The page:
Pitch drop experiment
A pitch drop experiment is a long-term experiment which measures the flow of a piece of pitch over many years. 'Pitch' is the name for any of a number of highly viscous liquids which appear solid, most commonly bitumen. At room temperature, tar pitch flows at a very low rate, taking several years to form a single drop.
University of Queensland experiment
The best-known version of the experiment was started in 1927 by Professor Thomas Parnell of the University of Queensland in Brisbane, Australia, to demonstrate to students that some substances which appear solid are actually highly viscous fluids. Parnell poured a heated sample of pitch into a sealed funnel and allowed it to settle for three years. In 1930, the seal at the neck of the funnel was cut, allowing the pitch to start flowing. A glass dome covers the funnel and it is placed on display outside a lecture theatre. Large droplets form and fall over a period of about a decade.
This experiment is recorded in Guinness World Records as the 'world's longest continuously running laboratory experiment', and it is expected there is enough pitch in the funnel to allow it to continue for at least another hundred years. This experiment is predated by two other (still-active) scientific devices; the Oxford Electric Bell (1840) and the Beverly Clock (1864), but each of these has experienced brief interruptions since 1937.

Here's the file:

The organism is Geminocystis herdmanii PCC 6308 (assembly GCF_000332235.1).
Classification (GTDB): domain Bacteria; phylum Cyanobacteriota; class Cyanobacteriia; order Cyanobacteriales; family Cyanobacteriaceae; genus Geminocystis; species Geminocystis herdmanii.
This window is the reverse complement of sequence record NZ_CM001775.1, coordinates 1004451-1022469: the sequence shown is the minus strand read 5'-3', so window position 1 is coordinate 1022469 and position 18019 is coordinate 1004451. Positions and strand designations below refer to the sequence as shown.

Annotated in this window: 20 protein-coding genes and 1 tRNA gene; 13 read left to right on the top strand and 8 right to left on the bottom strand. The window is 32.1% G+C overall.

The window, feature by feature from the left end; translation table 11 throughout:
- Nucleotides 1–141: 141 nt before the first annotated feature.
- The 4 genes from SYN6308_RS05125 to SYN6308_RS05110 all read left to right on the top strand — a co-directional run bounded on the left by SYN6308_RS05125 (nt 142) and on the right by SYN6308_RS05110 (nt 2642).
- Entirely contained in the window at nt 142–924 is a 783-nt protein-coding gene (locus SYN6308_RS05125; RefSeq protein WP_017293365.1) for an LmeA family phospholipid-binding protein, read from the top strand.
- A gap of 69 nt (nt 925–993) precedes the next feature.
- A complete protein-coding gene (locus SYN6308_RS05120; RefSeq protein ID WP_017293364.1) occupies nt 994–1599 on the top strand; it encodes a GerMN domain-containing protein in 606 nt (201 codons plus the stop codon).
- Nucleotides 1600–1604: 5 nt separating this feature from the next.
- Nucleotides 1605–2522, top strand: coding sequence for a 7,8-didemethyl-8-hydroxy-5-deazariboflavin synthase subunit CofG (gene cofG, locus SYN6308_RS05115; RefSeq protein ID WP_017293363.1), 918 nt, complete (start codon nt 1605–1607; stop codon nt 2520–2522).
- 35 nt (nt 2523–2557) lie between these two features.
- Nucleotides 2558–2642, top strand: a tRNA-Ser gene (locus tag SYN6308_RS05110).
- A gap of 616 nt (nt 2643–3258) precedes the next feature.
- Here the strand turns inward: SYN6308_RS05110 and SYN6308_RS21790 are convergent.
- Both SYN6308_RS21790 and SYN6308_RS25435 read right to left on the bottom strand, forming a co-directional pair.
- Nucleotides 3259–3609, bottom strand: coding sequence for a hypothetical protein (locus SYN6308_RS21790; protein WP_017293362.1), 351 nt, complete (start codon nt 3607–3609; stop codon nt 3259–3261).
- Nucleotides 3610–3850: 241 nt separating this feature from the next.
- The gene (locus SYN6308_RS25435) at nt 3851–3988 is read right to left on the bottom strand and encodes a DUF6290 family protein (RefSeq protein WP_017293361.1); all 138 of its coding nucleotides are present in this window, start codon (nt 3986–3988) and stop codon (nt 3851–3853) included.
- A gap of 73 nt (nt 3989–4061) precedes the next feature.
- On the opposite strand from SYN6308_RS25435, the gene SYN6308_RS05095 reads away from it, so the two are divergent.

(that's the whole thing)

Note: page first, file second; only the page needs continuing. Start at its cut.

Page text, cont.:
The experiment was not originally carried out under any special controlled atmospheric conditions, meaning the viscosity could vary throughout the year with fluctuations in temperature. Some time after the seventh drop fell (1988), air conditioning was added to the location where the experiment takes place. The lower average temperature has lengthened each drop's stretch before it separates from the rest of the pitch in the funnel, and correspondingly the typical interval between drops has increased from eight years to 12–13 years.
In October 2005, John Mainstone and the late Thomas Parnell were awarded the Ig Nobel Prize in physics, a parody of the Nobel Prize, for the pitch drop experiment. Mainstone subsequently commented:
I am sure that Thomas Parnell would have been flattered to know that Mark Henderson considers him worthy to become a recipient of an Ig Nobel prize. Professor Parnell's award citation would of course have to applaud the new record he had thereby established for the longest lead-time between performance of a seminal scientific experiment and the conferral of such an award, be it a Nobel or an Ig Nobel prize.
The experiment is monitored by a webcam but technical problems prevented the November 2000 drop from being recorded. The pitch drop experiment is on public display on Level 2 of Parnell building in the School of Mathematics and Physics at the St Lucia campus of the University of Queensland. Hundreds of thousands of Internet users check the live stream each year.